Charles Harrison: Art historian and critic celebrated for his work on the journals 'Art-Language' and 'Studio International'
Monday 07 September 2009
Charles Harrison's work as an art historian provides inspiration to a generation of artists, historians and theorists. A prolific writer, author of books on history and aesthetics, he engaged directly in the practice of art and worked closely with artists. Harrison became editor of Art-Language in 1971 and since then has continuously associated with the artistic production of the Art & Language group. In his writing and teaching Harrison found a natural way to express the issues. His combination of analytical precision and an at-times anecdotal use of humour made complex ideas accessible.
It was while working with Peter Townsend, the editor of Studio International magazine that Harrison found his platform. Townsend's editorial and tactical genius was to be surrounded by young artists and writers debating the contemporary art scene. Harrison began work after an informal interview with Townsend in the Museum Tavern in London on Christmas Eve 1965. Within a year he had organised a special issue on Mondrian, commemorating the artist's time in London. His graduate research on British art between the wars made him ideally placed to obtain reminiscences from Barbara Hepworth, Ben Nicholson, Winifred Nicholson and Naum Gabo. His research led to the publication of English Art and Modernism. Harrison had to keep the extent of his involvement quiet until October 1967, when he was no longer in receipt of a grant.
He edited the feature on British artists in the Biennale des Jeunes in 1967 and immediately became friends with the sculptor Barry Flanagan and artist Jeremy Moon. Harrison wanted the magazine to show artists' work without interpretation by critics and so asked each artist to provide a statement for inclusion alongside photographic documentation. He supported numerous artists including the New Generation sculptors, artists from St Martins, and sculptors from The Stockwell Depot.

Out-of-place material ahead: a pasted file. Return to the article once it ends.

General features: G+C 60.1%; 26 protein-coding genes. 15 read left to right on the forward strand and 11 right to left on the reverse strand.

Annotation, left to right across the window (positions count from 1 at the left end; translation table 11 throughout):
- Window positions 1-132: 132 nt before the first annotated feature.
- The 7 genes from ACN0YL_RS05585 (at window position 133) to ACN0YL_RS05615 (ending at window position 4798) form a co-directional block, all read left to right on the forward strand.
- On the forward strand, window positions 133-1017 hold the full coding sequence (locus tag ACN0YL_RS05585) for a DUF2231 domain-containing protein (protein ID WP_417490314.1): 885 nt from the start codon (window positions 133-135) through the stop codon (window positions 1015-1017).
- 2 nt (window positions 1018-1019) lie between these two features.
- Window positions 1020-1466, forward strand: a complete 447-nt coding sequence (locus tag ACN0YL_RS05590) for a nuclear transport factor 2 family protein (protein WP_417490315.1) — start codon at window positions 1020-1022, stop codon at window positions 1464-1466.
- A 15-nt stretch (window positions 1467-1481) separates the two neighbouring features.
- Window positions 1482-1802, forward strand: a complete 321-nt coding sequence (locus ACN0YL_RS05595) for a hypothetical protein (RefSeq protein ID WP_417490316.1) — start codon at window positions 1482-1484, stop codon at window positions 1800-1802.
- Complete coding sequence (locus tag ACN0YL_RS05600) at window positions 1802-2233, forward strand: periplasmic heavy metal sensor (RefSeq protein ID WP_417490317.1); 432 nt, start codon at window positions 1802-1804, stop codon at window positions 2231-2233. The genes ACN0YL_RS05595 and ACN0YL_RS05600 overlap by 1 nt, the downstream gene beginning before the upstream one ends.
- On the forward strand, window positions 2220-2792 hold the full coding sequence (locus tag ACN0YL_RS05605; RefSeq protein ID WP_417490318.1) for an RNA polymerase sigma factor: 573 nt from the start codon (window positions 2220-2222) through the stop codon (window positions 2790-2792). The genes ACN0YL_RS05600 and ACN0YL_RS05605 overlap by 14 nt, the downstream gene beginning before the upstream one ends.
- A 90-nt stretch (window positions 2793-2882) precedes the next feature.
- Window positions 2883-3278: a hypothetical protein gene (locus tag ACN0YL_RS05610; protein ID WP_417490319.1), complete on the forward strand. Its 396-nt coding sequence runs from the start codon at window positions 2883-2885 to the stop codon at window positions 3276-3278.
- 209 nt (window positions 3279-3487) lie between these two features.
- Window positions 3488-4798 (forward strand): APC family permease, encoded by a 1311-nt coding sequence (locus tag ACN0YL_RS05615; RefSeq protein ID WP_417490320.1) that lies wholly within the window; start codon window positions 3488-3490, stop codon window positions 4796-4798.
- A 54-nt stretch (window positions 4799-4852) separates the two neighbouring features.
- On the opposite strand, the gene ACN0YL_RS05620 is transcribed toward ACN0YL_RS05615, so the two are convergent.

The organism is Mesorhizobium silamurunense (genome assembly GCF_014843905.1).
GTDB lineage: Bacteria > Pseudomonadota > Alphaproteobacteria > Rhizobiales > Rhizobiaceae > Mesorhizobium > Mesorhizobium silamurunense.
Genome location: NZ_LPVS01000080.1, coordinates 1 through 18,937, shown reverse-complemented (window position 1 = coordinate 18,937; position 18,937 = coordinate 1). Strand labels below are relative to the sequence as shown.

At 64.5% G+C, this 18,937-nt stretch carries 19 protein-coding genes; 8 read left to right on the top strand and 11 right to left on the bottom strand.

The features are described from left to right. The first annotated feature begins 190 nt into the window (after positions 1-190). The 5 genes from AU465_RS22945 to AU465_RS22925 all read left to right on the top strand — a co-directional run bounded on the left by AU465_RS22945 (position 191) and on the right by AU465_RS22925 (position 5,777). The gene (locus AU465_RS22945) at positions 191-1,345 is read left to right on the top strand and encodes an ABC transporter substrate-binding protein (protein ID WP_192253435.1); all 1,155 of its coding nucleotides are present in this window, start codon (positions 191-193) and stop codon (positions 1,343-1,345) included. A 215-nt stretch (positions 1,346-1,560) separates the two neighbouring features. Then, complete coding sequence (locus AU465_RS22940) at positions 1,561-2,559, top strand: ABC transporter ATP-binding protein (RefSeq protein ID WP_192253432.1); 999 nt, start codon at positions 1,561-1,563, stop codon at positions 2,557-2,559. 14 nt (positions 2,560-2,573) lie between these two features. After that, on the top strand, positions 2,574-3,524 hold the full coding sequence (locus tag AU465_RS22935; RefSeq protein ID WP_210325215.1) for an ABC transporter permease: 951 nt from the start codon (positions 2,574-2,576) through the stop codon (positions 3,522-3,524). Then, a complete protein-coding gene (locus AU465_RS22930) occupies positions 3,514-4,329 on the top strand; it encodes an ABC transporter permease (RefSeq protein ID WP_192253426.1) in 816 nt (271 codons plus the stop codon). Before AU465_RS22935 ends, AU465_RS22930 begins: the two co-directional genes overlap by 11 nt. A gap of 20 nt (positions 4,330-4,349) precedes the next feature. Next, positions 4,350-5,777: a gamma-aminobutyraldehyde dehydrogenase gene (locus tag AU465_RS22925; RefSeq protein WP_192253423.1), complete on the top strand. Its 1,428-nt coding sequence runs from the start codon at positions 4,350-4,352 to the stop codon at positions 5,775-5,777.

Harrison said one of life's greatest pleasures is collaboration, that there is no beating close, intense work on a shared venture. He cherished the kind of friendship where there is some kind of risk in the communication; in a tribute to Moon, he wrote, "I always had the feeling he was putting his painting at stake when he talked, however outlandish the context I or another interlocutor might have established... this seemed like a mark of respect both to the painting and the conversation."
He worked with Flanagan on the 1971 film The Lesson, which showed Flanagan demonstrating the installation of his work at the New York Cultural Center. It was screened at the NYCC in a programme that also included films by Richard Long and Bruce McLean.
The American art critic and historian Barbara Reise proved to be a good sparring partner for Harrison. After her arrival in the editorial office of Studio International, Harrison found himself freer to assert views in contradistinction. She was, he said, more catholic than he. They disagreed on how to analyse questions of interpretation and to make judgments about a work of art's quality transparent. Harrison disapproved of the way she privileged subjectivity. This issue and its analysis remained at the core of Harrison's work.
Anthony Caro regarded Harrison's support of the newly emerging radical and largely dematerialised practices as a betrayal of formalist ideology. Consequently he would not allow Harrison to visit his studio when he was preparing a review of Caro's Hayward exhibition.